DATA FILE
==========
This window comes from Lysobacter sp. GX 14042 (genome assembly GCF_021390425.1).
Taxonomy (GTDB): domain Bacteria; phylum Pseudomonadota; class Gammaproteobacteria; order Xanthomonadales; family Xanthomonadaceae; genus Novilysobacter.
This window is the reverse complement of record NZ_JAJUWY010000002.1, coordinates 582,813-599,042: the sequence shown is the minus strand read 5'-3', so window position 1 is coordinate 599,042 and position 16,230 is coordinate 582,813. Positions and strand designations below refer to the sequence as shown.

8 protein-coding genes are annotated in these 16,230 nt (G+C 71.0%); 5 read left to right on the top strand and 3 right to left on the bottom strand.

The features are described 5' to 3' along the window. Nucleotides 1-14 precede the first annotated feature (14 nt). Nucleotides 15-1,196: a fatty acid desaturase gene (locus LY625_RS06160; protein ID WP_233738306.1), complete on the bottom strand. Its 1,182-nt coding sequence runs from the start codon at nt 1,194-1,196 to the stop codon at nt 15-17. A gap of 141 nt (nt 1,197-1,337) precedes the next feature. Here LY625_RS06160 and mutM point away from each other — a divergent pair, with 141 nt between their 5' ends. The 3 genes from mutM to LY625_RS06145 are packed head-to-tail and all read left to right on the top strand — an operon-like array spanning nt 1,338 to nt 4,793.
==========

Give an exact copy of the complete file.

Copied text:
This window comes from Lysobacter sp. GX 14042 (genome assembly GCF_021390425.1).
Taxonomy (GTDB): domain Bacteria; phylum Pseudomonadota; class Gammaproteobacteria; order Xanthomonadales; family Xanthomonadaceae; genus Novilysobacter.
This window is the reverse complement of record NZ_JAJUWY010000002.1, coordinates 582,813-599,042: the sequence shown is the minus strand read 5'-3', so window position 1 is coordinate 599,042 and position 16,230 is coordinate 582,813. Positions and strand designations below refer to the sequence as shown.

8 protein-coding genes are annotated in these 16,230 nt (G+C 71.0%); 5 read left to right on the top strand and 3 right to left on the bottom strand.

The features are described 5' to 3' along the window. Nucleotides 1-14 precede the first annotated feature (14 nt). Nucleotides 15-1,196: a fatty acid desaturase gene (locus LY625_RS06160; protein ID WP_233738306.1), complete on the bottom strand. Its 1,182-nt coding sequence runs from the start codon at nt 1,194-1,196 to the stop codon at nt 15-17. A gap of 141 nt (nt 1,197-1,337) precedes the next feature. Here LY625_RS06160 and mutM point away from each other — a divergent pair, with 141 nt between their 5' ends. The 3 genes from mutM to LY625_RS06145 are packed head-to-tail and all read left to right on the top strand — an operon-like array spanning nt 1,338 to nt 4,793.